A reasonable fair-use analysis is based on four factors set forth in the fair-use provision of copyright law, Section 107 of the Copyright Act of 1976. The application of those factors depends on the particular facts of your situation, and changing one or more facts may alter the outcome of the analysis. The “Checklist for Fair Use” derives from those four factors and from the judicial decisions interpreting copyright law.
The checklist provides an important means for recording your decision-making process. Maintaining a record of your fair-use analysis is critical to establishing your “reasonable and good-faith” attempts to apply fair use to meet your educational objectives. Section 504 (c)(2) of the Copyright Act offers some protection for educators and librarians who act in good faith. Once you have completed your application of fair use to a particular need, keep your completed checklist in your files for future reference.
As you use the checklist and apply it to your situation, you are likely to check more than one box in each column and even check boxes across columns. Some checked boxes will “favor fair use,” and others may “oppose fair use.” A key concern is whether you are acting reasonably in checking any given box; the ultimate concern is whether the cumulative “weight” of the factors favors or opposes fair use. Because you are most familiar with your project, you are probably best positioned to make that decision.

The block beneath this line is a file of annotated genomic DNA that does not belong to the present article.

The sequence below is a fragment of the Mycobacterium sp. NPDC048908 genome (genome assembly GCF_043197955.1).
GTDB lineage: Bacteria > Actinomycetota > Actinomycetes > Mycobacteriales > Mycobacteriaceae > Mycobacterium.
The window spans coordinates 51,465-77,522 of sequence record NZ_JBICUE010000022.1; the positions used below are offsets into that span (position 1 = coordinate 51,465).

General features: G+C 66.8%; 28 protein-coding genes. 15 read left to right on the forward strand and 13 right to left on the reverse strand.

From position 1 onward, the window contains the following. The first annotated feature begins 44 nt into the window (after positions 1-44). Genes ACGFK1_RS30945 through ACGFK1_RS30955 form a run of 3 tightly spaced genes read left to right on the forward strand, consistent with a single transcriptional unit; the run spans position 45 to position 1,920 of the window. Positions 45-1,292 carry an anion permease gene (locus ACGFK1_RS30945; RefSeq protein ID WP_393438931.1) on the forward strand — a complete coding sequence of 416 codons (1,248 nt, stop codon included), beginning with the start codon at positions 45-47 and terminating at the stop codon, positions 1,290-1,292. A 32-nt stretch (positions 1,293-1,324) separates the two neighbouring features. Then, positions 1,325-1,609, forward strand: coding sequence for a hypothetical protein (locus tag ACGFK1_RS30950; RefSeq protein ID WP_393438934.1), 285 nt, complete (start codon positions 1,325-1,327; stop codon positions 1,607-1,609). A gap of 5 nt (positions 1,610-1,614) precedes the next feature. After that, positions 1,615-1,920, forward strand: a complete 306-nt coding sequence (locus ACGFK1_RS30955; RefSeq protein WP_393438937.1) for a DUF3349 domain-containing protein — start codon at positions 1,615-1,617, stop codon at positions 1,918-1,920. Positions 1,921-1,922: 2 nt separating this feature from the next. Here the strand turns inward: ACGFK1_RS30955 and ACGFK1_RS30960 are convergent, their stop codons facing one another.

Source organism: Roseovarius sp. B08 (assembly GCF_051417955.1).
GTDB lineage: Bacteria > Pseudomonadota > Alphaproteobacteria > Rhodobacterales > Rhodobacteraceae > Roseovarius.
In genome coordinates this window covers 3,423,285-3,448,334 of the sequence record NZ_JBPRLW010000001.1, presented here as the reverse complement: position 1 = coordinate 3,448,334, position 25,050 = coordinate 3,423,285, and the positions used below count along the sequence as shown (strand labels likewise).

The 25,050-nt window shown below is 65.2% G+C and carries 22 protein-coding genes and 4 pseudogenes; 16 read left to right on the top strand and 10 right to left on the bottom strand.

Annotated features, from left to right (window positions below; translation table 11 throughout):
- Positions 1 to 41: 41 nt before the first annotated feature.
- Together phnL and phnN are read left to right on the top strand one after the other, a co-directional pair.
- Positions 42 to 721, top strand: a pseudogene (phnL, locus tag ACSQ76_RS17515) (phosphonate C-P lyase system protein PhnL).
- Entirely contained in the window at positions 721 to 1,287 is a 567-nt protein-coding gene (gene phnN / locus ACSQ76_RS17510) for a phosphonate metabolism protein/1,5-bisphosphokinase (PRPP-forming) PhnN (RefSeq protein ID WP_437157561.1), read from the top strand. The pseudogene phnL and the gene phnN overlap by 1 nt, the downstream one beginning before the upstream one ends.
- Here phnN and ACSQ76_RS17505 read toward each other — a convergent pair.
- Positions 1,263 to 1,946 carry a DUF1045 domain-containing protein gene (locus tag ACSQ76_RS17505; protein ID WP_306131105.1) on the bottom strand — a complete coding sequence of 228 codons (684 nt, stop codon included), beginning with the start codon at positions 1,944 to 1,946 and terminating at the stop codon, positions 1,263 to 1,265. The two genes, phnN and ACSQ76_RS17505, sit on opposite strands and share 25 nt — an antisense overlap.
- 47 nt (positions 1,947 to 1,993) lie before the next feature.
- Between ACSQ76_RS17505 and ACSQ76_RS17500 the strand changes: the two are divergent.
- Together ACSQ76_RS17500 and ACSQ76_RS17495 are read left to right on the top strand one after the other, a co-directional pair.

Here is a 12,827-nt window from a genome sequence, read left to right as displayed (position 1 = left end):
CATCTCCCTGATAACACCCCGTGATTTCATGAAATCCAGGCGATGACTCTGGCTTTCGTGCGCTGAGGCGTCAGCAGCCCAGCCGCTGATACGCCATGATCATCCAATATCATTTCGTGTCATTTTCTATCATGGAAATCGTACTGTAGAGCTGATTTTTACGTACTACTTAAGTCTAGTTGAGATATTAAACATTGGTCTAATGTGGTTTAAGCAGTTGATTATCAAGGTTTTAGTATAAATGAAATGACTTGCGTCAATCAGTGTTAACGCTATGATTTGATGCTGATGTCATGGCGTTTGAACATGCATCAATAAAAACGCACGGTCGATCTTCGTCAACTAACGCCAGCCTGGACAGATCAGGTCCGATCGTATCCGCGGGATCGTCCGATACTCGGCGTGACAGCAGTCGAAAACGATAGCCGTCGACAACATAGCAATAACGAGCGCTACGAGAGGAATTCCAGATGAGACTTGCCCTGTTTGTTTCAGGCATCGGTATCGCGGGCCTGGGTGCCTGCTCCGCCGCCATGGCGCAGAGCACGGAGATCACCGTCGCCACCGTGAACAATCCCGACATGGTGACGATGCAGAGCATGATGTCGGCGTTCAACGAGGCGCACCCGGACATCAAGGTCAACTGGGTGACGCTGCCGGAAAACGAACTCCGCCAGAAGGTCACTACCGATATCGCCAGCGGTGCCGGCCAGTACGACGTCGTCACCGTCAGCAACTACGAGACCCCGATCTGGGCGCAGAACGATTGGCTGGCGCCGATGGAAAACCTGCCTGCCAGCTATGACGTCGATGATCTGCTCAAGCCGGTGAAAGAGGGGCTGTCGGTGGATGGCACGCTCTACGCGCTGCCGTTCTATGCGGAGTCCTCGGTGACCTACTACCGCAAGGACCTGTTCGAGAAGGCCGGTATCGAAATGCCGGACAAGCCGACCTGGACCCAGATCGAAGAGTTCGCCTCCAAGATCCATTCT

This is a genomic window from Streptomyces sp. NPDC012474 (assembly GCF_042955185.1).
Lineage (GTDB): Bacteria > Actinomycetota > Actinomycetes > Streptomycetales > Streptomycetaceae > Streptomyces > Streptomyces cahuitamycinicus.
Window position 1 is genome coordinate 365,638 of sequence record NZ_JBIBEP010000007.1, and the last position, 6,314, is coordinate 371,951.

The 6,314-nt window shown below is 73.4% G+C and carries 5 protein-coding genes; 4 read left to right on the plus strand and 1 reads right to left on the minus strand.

You might choose to complete a single checklist to cover multiple resources in a course, if the responses would be the same for each. Complete a separate checklist if the nature of the resource or the nature of the use requires different responses on the checklist.
Excerpted and adapted, with permission, from Checklist for Fair Use: Introduction The Copyright Management Center, Indiana University Purdue University Indianapolis, Dec. 2007.